The solidarity among all the women as they shared of anecdotes addressing frustrations towards rights violations was palpable and, at times, infused with plucky and insightful humor. While discussing the substantial impact sexual harassment has on women’s career prospects and work life, one participant asked whether “mansplaining” is included as a violation under the law.
Participants were empowered by the knowledge that international law obligates the government of Myanmar to end impunity for all acts of gender discrimination—including those that occur in the bedroom or the workplace, spaces often deemed outside government oversight. The international legal framework by no means provided the solution, but rather supported and strengthened the strategies devised to develop meaningful policy reform in these ill-attended areas.
The conversation subsequently shifted towards connecting interaction with UN with domestic advocacy. Participants cited the current climate of cultural norms and traditions, as the major impediment to gaining traction with local officials and society at large—women’s initiatives and activists are often de-prioritized and segregated from overall peace process, investment projects and development deals shaping the country’s future.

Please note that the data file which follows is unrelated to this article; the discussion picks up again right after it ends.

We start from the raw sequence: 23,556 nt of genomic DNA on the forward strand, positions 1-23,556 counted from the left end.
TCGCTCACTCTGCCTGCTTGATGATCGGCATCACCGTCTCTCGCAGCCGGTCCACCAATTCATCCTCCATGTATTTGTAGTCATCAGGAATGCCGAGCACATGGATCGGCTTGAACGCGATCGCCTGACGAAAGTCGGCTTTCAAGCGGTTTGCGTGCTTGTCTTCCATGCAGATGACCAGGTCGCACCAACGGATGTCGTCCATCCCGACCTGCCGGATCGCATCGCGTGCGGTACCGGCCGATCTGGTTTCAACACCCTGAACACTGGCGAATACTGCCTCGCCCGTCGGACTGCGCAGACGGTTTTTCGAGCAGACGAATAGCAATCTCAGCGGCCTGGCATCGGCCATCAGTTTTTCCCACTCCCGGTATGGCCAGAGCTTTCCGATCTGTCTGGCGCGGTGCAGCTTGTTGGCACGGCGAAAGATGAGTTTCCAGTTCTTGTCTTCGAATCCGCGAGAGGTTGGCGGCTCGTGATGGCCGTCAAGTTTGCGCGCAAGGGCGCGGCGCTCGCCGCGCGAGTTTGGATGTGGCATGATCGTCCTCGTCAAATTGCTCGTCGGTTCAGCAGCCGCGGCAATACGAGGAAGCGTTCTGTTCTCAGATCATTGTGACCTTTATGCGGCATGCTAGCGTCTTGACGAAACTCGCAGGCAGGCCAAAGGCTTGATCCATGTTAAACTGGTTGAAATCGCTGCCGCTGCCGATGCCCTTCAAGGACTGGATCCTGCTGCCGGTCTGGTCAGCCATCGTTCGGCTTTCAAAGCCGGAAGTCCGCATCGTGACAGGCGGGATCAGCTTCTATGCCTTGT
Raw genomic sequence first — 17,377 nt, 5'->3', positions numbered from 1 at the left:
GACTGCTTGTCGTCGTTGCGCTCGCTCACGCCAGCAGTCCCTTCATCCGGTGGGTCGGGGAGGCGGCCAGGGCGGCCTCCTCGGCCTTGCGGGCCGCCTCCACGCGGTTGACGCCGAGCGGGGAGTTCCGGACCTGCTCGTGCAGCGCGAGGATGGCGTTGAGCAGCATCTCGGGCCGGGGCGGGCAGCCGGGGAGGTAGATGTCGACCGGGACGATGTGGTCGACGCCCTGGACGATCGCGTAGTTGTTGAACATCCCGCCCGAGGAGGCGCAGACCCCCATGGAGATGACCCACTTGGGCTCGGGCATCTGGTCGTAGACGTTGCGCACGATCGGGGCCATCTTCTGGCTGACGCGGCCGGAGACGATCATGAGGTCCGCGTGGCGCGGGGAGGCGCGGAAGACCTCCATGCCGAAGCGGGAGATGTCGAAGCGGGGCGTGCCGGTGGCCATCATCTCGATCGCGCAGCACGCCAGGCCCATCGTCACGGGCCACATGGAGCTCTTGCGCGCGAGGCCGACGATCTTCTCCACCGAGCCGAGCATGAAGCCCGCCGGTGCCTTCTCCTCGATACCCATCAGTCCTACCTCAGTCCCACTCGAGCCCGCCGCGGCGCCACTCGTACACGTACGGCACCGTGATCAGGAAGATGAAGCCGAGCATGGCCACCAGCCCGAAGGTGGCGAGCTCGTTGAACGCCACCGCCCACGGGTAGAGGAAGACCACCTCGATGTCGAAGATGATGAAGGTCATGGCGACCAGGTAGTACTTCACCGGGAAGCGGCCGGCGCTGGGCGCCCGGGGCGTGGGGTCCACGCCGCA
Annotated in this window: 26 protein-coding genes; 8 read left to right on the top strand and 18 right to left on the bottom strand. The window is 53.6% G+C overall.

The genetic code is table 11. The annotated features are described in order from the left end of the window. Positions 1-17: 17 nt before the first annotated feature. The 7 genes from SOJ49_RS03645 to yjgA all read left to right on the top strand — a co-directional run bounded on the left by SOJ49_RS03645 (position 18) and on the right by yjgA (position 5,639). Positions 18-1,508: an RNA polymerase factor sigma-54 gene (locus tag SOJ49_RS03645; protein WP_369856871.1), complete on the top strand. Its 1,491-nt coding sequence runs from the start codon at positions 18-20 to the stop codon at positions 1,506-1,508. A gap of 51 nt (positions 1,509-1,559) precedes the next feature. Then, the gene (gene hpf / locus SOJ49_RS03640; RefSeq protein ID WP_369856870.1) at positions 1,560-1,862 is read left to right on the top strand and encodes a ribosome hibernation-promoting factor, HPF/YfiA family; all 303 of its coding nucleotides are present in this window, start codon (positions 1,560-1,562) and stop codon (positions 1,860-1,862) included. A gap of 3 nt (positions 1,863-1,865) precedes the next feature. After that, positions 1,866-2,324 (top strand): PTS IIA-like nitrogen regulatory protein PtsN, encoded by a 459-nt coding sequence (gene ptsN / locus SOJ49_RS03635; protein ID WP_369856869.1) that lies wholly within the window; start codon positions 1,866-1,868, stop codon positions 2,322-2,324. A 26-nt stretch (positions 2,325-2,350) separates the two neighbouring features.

Change in this respect, must come from within, and by one mind at a time. However, by the end of the training, the participants discovered renewed excitement and newfound tools to engage with and apply pressure in solidarity with the international community.
Carolina van der Mensbrugghe is a 3L at Fordham Law School. She was a 2015-16 Crowley Scholar in International Human Rights.
Photo credit: Carolina van der Mensbrugghe
The views expressed in this post remain those of the individual author and are not reflective of the official position of the Leitner Center for International Law and Justice, Fordham Law School, Fordham University or any other organization.